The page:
HB 141 (SB 23)Equity in Transportation Sector – Guidelines and Analyses (Transportation Equity Analyses and Assurances Act of 2021) (VETOED BY GOVERNOR) added a union member to the Advisory committee on State transportation goals, benchmarks, and indicators, and also created the Commission on Transportation Equity which includes a union member appointed by the State Fed. The people most affected by the legislation, and those who could offer real-world experience and expertise – the transportation workers – would have a seat at the table. It is vital that both the advisory committee and the Commission on Transportation Equity receives “on the ground” input from those who have intimate knowledge of Maryland’s transportation system.
HB 108 (SB 524) Public Utilities – Energy Efficiency and Conservation Programs – Energy Performance Targets and Low-Income Housing (VETOED BY GOVERNOR) increased DHCD funding for these critical programs and demands high labor standards for a contractor to be added to the Department’s approved contractor list. To be approved the following labor standards must apply to the workers of all the contractors and subcontractors on the project: Career Advancement, the right to Collectively Bargain, Paid Leave, Unemployment Insurance and Workers’ Compensation verification, employer provided health insurance, and a salary of at least 150% of minimum wage. Moreover, it also demanded that funding only go to businesses that have followed Federal and State wage and hour laws for the preceding three years.
Bills that affect Labor that passed the Maryland General Assembly and will become law – The following labor bills passed the General Assembly, and were either signed into law by the Governor, or became law because he took no action on them. Unions supported all of the bills listed below.
SB 831 (HB 1349) Education Support Professionals – Workgroup and Bonus (ENACTED WITHOUT GOVERNOR) creates a workgroup to determine how many of our ESPs earn a living wage, and to study increasing wages for our education support professionals to attract and retain them. Additionally, it appropriates $1000 to each noncertificated education support professional – in two installments of $500 – as a bonus in recognition of their existing work. The Blueprint for Education failed to address support staff.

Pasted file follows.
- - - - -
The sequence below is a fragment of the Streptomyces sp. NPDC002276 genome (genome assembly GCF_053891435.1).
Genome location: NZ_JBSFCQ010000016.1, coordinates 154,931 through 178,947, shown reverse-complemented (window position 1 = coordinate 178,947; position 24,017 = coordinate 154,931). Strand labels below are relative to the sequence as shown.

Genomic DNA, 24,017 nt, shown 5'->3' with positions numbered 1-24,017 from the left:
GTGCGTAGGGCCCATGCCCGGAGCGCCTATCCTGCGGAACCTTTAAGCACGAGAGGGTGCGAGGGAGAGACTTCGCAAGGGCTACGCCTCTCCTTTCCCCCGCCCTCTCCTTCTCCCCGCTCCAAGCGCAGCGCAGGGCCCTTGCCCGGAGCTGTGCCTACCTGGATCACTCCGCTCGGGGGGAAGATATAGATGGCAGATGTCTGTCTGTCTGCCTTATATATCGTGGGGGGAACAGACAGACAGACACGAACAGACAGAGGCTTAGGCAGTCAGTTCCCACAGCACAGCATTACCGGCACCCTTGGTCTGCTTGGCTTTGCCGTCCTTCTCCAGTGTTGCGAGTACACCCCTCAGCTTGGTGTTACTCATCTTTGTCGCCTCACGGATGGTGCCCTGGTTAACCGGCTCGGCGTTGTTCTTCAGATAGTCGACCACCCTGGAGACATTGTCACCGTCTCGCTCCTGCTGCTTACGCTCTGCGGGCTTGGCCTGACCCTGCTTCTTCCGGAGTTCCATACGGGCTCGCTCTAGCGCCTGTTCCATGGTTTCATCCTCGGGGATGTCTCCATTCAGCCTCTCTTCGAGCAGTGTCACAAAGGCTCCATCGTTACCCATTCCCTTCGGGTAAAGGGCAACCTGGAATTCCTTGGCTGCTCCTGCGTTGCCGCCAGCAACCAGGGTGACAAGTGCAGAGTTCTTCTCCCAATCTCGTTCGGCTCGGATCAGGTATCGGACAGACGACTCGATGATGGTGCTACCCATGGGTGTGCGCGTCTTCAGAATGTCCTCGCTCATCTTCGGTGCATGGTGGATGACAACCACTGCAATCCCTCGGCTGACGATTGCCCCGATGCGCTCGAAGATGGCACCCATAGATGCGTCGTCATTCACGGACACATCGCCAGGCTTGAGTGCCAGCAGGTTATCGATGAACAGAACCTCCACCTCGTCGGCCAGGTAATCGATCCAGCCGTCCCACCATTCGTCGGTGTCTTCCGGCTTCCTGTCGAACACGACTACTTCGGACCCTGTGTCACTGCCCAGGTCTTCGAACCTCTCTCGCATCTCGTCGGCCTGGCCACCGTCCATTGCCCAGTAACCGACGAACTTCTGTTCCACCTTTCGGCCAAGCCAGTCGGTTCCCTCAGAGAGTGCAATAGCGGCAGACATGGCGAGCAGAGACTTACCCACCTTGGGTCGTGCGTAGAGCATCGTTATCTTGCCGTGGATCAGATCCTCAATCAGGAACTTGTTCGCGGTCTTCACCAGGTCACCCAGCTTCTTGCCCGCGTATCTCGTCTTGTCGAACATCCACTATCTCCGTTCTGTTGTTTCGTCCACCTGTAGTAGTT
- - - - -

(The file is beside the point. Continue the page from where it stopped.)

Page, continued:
SB 314 Income Tax – Mechanical Insulation Installation Tax Credit (ENACTED WITHOUT GOVERNOR) creates a tax credit against the State income tax for up to 30% of the cost of installation of mechanical insulation for businesses. Moreover, it requires that, in order to receive this credit, those businesses must have the mechanical insulation installed meeting the minimum American Society of Heating, Refrigeration, and Air-Conditioning Engineers standard for insulation. Applying the credit to this rigorous standard ensures that we are not wasting taxpayer dollars on shoddy workmanship, and that our goal of increased energy efficiency can be met.
HB 641 (SB 597) Income Tax – Theatrical Production Tax Credit (SIGNED BY GOVERNOR) creates the Theatrical Production Tax Credit, structured in the same way as the highly successful Film Activity Tax Credit, with the same level of transparency, accountability, and benefit to Maryland workers and their families, as well as the benefits for our small businesses and the economy.
HB 1 Constitutional Amendment - Cannabis - Adult Use and Possession (REFERENDUM) puts the question of legalization of recreational cannabis on the ballot to be approved by the voters on November 8, 2022.
HB 837 Cannabis Reform (ENACTED WITHOUT GOVERNOR) creates the regulatory framework for the sale and distribution of recreational cannabis. This legislation is necessary when the cannabis legalization ballot measure passes in November of 2022. The State Fed asked that the bill be amended to include Labor Peace requirements for retailers, but the amendment was not accepted.
HB 694 (SB 944) Hospitals - Financial Assistance - Medical Bill Reimbursement (ENACTED WITHOUT GOVERNOR) requires the Health Services Cost Review Commission, in coordination with the Department of Human Services, the State designated exchange, the Office of the Comptroller, and the Maryland Hospital Association, to develop a process for identifying patients who paid for hospital services but may have qualified for free care during calendar years 2017 through 2021 and for reimbursing the identified patients. It is time to take care of struggling free care eligible Marylanders, by refunding them for medical expenses that they should have never incurred, and that hospitals had no legal authority to ask of them. Hospitals receive Maryland taxpayer money annually to provide funds to eligible patients but fail to offer it those who need it most.
SB 518 Career Pathways for Health Care Workers Program (SIGNED BY GOVERNOR) creates a fund for employers to apply matching grants to pay for training programs that help offset the costs for the existing workforce to acquire new skills. It places workers directly into training programs offered through Maryland’s colleges, universities, and community colleges, and creates a career pathway program for workers to build the skills they need to be successful.
SB 633 Public Safety - 9-1-1 Emergency Telephone System – Alterations (SIGNED BY GOVERNOR) classifies 9-1-1 Specialists as “First Responders” under Maryland law, allowing them to seek Workers’ Compensation for on-the-job injuries that, previously, were not recognized by the State.